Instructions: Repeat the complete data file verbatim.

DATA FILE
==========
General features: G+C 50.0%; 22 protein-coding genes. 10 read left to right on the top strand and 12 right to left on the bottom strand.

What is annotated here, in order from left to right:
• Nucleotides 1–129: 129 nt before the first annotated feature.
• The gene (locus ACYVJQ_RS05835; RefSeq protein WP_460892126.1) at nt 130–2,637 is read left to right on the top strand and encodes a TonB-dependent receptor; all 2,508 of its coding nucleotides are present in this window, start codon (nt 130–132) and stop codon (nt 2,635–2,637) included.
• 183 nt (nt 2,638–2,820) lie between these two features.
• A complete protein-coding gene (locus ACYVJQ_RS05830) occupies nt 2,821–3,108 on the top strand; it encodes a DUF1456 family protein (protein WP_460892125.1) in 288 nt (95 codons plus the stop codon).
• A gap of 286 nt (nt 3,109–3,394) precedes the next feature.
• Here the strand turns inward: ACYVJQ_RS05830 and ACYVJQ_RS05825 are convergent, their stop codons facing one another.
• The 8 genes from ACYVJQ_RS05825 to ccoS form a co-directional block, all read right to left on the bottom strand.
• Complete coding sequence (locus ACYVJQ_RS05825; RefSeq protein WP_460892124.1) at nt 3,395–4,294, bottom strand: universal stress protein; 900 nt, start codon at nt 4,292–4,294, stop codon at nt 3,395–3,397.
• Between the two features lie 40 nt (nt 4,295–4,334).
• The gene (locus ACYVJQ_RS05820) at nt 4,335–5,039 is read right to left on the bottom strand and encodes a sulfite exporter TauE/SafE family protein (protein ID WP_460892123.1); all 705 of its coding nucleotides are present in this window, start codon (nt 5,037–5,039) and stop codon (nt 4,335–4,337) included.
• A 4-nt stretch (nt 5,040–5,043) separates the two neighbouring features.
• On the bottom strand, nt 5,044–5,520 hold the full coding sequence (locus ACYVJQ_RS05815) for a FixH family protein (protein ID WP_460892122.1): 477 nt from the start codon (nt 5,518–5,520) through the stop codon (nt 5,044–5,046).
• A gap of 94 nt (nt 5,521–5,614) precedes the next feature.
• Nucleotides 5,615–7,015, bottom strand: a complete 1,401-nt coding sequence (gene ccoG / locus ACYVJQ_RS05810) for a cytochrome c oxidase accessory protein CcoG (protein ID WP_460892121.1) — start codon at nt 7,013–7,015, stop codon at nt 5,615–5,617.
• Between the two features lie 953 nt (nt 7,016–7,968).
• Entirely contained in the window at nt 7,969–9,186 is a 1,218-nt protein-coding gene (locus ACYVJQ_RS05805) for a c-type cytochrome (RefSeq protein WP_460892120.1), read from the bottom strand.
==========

General features: G+C 50.0%; 22 protein-coding genes. 10 read left to right on the top strand and 12 right to left on the bottom strand.

What is annotated here, in order from left to right:
• Nucleotides 1–129: 129 nt before the first annotated feature.
• The gene (locus ACYVJQ_RS05835; RefSeq protein WP_460892126.1) at nt 130–2,637 is read left to right on the top strand and encodes a TonB-dependent receptor; all 2,508 of its coding nucleotides are present in this window, start codon (nt 130–132) and stop codon (nt 2,635–2,637) included.
• 183 nt (nt 2,638–2,820) lie between these two features.
• A complete protein-coding gene (locus ACYVJQ_RS05830) occupies nt 2,821–3,108 on the top strand; it encodes a DUF1456 family protein (protein WP_460892125.1) in 288 nt (95 codons plus the stop codon).
• A gap of 286 nt (nt 3,109–3,394) precedes the next feature.
• Here the strand turns inward: ACYVJQ_RS05830 and ACYVJQ_RS05825 are convergent, their stop codons facing one another.
• The 8 genes from ACYVJQ_RS05825 to ccoS form a co-directional block, all read right to left on the bottom strand.
• Complete coding sequence (locus ACYVJQ_RS05825; RefSeq protein WP_460892124.1) at nt 3,395–4,294, bottom strand: universal stress protein; 900 nt, start codon at nt 4,292–4,294, stop codon at nt 3,395–3,397.
• Between the two features lie 40 nt (nt 4,295–4,334).
• The gene (locus ACYVJQ_RS05820) at nt 4,335–5,039 is read right to left on the bottom strand and encodes a sulfite exporter TauE/SafE family protein (protein ID WP_460892123.1); all 705 of its coding nucleotides are present in this window, start codon (nt 5,037–5,039) and stop codon (nt 4,335–4,337) included.
• A 4-nt stretch (nt 5,040–5,043) separates the two neighbouring features.
• On the bottom strand, nt 5,044–5,520 hold the full coding sequence (locus ACYVJQ_RS05815) for a FixH family protein (protein ID WP_460892122.1): 477 nt from the start codon (nt 5,518–5,520) through the stop codon (nt 5,044–5,046).
• A gap of 94 nt (nt 5,521–5,614) precedes the next feature.
• Nucleotides 5,615–7,015, bottom strand: a complete 1,401-nt coding sequence (gene ccoG / locus ACYVJQ_RS05810) for a cytochrome c oxidase accessory protein CcoG (protein ID WP_460892121.1) — start codon at nt 7,013–7,015, stop codon at nt 5,615–5,617.
• Between the two features lie 953 nt (nt 7,016–7,968).
• Entirely contained in the window at nt 7,969–9,186 is a 1,218-nt protein-coding gene (locus ACYVJQ_RS05805) for a c-type cytochrome (RefSeq protein WP_460892120.1), read from the bottom strand.